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Ep 05, “Only God Can Judge Me” w/ Phylicia Masonheimer

On this episode of the podcast, Phylicia Masonheimer and I talk about the message, “only God can judge me”.

Phylicia is a speaker, author, and teacher of women. She’s incredibly skilled at teaching women deep theological truths and breaking them down so they are simple to understand, yet never sways from biblical accuracy. It was an honor to have her on the show today.

You can find Phylicia here: www.phyliciamasonheimer.com, or Instagram: @phyliciamasonheimer.

Here are some questions Phylicia and I talked about throughout the episode:

  1. The entire season of this podcast is dedicated to exploring the messages in the Self Esteem Gospel, or messages that point people to themselves and their power instead of Christ. This episode explores the cultural message “only God can judge me”. Can you explain what this phrase, “only God can judge me”, means in our culture?
  2. Can you describe for us the difference between unbiblical judgment and biblical judgment?
  3. How does the phrase “Only God Can Judge Me” encourage the ignoring or disregard of sin both sin and truth?
    1. Why is the ignoring and disregard of sin unloving?
  4. How is our culture, and we ourselves, hypocritical when we say “only God can judge me”?
  5. When we say we want others to ignore our sin, what are we saying? Who are we claiming as Lord of our lives in that moment?
  6. What are some examples of situations or times we need to use biblical judgment?
  7. What happens to us individually and as a culture when we fail to properly execute biblical judgment and when we fall into the “only God can judge me” mindset?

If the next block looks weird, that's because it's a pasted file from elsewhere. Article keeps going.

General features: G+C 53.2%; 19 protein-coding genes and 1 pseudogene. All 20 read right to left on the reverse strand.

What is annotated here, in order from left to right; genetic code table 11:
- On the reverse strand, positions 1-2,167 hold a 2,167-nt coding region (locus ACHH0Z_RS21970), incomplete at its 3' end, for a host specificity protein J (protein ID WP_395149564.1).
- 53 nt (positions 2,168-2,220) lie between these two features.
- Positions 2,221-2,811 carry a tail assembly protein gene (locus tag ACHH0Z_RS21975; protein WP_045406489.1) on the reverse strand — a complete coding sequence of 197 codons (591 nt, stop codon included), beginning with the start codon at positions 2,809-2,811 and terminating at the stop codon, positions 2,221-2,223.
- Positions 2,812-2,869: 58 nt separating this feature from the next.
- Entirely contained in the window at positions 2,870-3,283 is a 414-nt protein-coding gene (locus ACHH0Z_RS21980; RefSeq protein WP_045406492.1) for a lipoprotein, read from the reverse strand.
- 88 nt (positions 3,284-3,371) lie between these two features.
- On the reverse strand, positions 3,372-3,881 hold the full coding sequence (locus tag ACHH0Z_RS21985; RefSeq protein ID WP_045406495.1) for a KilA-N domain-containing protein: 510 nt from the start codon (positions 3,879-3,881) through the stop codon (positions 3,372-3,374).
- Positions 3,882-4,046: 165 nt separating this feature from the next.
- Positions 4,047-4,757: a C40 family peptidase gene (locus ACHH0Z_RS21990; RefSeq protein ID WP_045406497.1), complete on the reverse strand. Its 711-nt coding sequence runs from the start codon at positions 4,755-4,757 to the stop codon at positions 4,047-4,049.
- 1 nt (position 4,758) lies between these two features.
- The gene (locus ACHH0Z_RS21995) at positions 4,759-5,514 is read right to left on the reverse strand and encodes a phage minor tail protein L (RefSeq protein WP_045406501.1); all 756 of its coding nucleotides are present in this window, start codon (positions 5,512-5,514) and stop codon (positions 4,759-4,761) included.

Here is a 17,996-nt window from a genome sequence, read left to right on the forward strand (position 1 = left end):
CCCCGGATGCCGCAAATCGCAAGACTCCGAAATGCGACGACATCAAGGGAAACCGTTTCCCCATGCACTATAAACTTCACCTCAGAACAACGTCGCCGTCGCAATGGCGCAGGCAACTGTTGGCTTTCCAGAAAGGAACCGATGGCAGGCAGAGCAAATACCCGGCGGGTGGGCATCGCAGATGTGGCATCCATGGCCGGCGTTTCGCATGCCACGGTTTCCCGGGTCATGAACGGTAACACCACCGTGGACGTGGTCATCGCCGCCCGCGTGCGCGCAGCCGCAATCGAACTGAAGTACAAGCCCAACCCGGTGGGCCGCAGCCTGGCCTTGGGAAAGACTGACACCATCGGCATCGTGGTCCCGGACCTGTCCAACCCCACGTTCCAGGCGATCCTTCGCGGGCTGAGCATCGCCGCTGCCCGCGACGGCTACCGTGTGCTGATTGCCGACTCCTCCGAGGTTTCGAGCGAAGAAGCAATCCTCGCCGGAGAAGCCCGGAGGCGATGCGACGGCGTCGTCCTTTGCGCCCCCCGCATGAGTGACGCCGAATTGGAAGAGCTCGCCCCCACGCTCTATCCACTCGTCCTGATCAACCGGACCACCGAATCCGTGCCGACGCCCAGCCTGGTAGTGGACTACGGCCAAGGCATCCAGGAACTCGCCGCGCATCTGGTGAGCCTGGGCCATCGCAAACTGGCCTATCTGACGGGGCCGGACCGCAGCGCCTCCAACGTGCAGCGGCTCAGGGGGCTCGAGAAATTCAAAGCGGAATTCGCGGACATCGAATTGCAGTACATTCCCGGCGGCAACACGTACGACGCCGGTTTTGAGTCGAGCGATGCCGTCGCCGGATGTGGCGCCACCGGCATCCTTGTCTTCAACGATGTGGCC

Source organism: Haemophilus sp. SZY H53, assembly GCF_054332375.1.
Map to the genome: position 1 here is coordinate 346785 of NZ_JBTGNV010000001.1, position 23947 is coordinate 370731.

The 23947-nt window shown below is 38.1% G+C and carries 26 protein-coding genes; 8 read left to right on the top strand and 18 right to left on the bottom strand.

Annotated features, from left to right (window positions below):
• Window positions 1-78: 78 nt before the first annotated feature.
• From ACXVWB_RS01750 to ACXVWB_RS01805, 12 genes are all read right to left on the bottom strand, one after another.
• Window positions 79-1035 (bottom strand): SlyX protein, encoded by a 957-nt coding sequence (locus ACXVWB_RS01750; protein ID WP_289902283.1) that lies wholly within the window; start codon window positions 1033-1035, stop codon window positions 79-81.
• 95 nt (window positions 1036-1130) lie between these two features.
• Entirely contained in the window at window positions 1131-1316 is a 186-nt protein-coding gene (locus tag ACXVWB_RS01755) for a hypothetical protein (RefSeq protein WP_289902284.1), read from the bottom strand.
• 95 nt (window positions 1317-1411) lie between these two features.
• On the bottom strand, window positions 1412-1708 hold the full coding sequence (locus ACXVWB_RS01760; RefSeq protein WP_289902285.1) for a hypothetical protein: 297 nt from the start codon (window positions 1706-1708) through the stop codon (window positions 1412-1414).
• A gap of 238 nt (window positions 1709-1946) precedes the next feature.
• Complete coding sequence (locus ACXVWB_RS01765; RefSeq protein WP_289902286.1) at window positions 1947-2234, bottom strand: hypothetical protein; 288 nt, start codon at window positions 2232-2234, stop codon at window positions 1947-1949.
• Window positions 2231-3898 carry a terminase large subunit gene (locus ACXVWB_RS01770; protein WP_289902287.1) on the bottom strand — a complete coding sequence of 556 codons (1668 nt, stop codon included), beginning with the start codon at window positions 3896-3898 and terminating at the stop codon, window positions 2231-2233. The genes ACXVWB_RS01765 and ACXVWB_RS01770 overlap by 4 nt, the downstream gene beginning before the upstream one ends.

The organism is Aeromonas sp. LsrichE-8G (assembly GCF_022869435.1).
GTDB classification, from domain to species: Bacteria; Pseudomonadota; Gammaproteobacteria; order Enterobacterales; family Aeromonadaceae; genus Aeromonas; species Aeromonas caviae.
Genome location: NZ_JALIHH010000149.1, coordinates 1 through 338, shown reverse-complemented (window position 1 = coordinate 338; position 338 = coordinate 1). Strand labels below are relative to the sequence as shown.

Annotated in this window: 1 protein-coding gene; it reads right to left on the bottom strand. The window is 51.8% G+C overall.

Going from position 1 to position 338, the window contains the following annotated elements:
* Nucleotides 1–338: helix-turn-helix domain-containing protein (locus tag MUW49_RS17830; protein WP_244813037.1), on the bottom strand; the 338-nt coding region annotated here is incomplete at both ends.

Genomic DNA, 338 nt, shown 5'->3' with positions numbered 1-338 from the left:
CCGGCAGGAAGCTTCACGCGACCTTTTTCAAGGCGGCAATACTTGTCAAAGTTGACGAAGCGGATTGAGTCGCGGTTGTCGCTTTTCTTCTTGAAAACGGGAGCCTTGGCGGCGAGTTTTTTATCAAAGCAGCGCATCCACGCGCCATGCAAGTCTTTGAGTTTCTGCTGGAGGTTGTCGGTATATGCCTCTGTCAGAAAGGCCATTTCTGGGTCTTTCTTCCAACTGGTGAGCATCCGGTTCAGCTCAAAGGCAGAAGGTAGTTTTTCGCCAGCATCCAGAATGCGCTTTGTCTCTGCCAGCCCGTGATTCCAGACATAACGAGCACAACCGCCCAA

8. How do Christians lovingly yet boldly speak and discern truth, using biblical judgment, in a secular culture that immediately thinks we’re being hateful and judgmental?
  9. My pastor, Kyle Eaton, recently said: “Religion leads to judgmentalism, but the gospel leads to incredible tolerance.” The opposite of judgment in our culture is seen as tolerance, but our culture’s understanding of tolerance is summed up as “only God can judge me”. Our culture sees judgment and tolerance as polar opposites, but how do they actually work together in the Gospel?
  10. How does the Holy Spirit guide us in our judgment and discernment, and how can we both respond to and discern with his leading?

 

PHYLICIA’S DAILY HABIT THAT HAS MOST FORMED HER TO LOOK LIKE JESUS

Easy Answer: Being in the word consistently

Other Two:

1. Reading through the Bible chronologically

2. Always immediately connecting to a church community, women’s ministry, and getting to know older women in the faith

RECOMMENDED RESOURCES

Kevin DeYoung, Yes We Are Judgemental (But Not In the Way Everyone Thinks)

JD Greer, Jesus Commands Us To Judge video (1:33)

LISTEN TO THE EPISODE:

iTunes

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Favorite Quotes From This Episode:

When people say “only God can judge me,” they’re saying don’t you dare speak about what I’m doing as an objective sin issue. Don’t say that what I’m doing is wrong. You have no authority to do that, only God has the authority to say that.

They’ve recreated God in their own postmodern image. They’re saying, ‘look, only God can judge me, you can’t say anything about what I’m doing, and the God I’ve created won’t judge me for what I’m doing,’ is essentially what they’re saying.